This movement led the Orthodox leaders to pressure the Prussian government to do something about it. They issued prohibitions, but the movement was at a stage where nothing could be done to stifle them. Daily public worship was abandoned, people could work on the Sabbath, Reform worshippers were no longer required to cover their heads or wear the prayer shawl, and dietary laws were done away with.
Rabbi Abraham Geiger (1810–74)
This is another one of the leading ideologists of the Reform movement. According to him, the essence of Judaism was the belief in the one true God of all mankind, the practice of eternally valid ethical principles (doing good by yourself and others), and the communication of these truths to all nations of the world. Everything else was just not necessary, and that was what pushed more and more Jews to Reformed Judaism.
Samuel Holdheim (1806–60)
Holdheim’s main issue was the Jewish marriage and divorce laws. He rejected them as obsolete, arguing that such principles were outside the ethical and doctrinal functions of Judaism and that they were outmoded by the set laws that governed the state. He was also in agreement with Geiger on the fact that Judaism was all about monotheism and ethics. They both felt that Judaism should be a constantly developing faith that was in tune with the spirit of the time.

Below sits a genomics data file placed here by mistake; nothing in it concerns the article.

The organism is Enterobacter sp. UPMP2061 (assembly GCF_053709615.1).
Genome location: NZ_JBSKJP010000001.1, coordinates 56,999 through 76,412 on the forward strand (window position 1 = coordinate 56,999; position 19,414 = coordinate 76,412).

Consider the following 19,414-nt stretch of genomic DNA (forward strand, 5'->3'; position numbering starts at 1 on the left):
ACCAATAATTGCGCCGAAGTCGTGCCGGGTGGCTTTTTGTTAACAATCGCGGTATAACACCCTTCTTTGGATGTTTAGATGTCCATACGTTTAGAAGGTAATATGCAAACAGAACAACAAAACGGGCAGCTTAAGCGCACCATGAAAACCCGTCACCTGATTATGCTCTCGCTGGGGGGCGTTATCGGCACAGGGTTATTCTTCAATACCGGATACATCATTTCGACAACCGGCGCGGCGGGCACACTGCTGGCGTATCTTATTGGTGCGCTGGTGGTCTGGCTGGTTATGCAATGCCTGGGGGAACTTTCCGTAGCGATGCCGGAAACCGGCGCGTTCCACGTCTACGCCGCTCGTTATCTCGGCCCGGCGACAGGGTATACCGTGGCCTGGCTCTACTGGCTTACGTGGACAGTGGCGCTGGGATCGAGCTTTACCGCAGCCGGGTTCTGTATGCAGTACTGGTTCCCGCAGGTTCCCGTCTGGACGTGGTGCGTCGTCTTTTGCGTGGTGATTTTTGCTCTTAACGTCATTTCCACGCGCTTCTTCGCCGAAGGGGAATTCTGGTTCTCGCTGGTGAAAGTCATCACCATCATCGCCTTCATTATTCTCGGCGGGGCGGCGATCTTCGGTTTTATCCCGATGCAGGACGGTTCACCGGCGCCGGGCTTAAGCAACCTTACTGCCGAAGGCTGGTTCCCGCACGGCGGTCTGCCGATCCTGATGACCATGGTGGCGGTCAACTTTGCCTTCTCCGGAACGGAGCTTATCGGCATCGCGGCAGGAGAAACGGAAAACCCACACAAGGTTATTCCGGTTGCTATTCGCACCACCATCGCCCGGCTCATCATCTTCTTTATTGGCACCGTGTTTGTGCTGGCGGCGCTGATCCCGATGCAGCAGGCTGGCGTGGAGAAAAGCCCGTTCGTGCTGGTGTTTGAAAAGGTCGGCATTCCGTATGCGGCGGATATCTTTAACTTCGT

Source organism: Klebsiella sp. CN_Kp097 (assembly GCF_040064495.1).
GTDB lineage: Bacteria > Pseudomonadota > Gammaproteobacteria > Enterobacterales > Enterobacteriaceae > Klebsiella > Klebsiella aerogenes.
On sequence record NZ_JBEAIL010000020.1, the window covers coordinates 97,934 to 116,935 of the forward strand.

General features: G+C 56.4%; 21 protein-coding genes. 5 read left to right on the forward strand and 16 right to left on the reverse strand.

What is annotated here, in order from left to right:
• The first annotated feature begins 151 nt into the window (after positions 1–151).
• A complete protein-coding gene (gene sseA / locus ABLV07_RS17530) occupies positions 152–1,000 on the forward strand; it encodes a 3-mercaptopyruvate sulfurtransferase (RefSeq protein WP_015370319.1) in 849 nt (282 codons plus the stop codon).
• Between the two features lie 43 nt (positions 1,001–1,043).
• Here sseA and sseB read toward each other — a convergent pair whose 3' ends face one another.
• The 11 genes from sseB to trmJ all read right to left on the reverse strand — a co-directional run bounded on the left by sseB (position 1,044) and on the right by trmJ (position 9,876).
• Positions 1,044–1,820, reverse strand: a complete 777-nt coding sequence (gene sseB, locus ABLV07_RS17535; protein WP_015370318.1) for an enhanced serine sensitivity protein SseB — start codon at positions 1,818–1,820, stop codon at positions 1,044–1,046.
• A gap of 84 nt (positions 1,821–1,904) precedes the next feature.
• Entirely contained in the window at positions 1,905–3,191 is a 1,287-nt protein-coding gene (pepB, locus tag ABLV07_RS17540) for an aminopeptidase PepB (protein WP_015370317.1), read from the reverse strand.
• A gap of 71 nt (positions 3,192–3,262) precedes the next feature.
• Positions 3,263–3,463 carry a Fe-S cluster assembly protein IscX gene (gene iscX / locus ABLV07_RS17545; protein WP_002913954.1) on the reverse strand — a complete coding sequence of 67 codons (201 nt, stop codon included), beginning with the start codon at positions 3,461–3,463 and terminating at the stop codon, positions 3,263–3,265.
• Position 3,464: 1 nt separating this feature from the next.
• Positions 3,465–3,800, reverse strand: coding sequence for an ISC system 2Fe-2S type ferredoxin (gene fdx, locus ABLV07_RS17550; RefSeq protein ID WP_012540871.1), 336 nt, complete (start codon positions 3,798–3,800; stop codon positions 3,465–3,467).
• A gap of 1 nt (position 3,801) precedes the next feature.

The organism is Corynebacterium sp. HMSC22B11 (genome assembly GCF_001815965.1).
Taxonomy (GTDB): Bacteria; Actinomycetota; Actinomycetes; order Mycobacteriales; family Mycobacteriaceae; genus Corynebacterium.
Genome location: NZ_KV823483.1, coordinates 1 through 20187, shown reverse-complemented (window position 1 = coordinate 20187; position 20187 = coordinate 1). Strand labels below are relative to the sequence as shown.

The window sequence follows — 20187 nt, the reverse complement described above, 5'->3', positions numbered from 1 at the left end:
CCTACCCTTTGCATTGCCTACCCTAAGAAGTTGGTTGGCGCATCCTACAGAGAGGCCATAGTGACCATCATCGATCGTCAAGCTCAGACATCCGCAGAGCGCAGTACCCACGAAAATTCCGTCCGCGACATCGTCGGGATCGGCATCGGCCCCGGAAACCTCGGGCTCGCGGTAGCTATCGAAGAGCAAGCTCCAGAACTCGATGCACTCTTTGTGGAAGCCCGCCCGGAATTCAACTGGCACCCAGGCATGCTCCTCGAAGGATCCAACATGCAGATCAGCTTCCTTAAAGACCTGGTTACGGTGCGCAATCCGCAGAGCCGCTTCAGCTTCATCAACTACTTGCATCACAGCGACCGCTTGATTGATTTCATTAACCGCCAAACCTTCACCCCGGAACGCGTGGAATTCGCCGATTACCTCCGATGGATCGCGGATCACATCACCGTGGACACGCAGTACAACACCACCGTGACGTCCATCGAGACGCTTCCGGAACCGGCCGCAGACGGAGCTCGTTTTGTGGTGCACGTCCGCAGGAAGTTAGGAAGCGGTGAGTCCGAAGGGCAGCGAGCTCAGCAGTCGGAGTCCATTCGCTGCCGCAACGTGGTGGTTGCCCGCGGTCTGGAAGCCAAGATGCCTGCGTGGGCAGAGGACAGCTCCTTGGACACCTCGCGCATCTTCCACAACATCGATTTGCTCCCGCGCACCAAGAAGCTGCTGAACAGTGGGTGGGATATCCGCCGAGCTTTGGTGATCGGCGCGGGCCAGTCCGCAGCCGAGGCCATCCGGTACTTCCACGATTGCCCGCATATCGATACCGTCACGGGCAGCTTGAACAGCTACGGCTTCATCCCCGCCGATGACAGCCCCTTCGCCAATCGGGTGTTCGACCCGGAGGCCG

Rabbi Isaac Mayer Wise (1819–1900)
Wise was a German emigrant and a key figure in the success of Reform Judaism in the west, especially the United States. It all began in the mid-1800s when a Charleston, SC congregation joined the reform movement. He issued a widely influential prayer book that most of the people loved, and they went on to establish a few institutions such as the Union of American Hebrew Congregations in 1873, the Hebrew Union College in 1875 for the education of Rabbis in the reformed movement as well as the Central Conference of American Rabbis in 1889.
David Einhorn (1809–79) & Samuel Hirsch (1815–89)
They were also both emigrants and were instrumental in the spreading of the Reform movement in America. They were the ones who provided the theoretical foundations of American Reform. Hirsch chaired the first conference of American reformed Rabbis, which took place in Philadelphia in 1869. The conference declared that Jews should no longer be looking forward to a return to Palestine and also rejected belief in bodily resurrection after death.
Other Events of Significance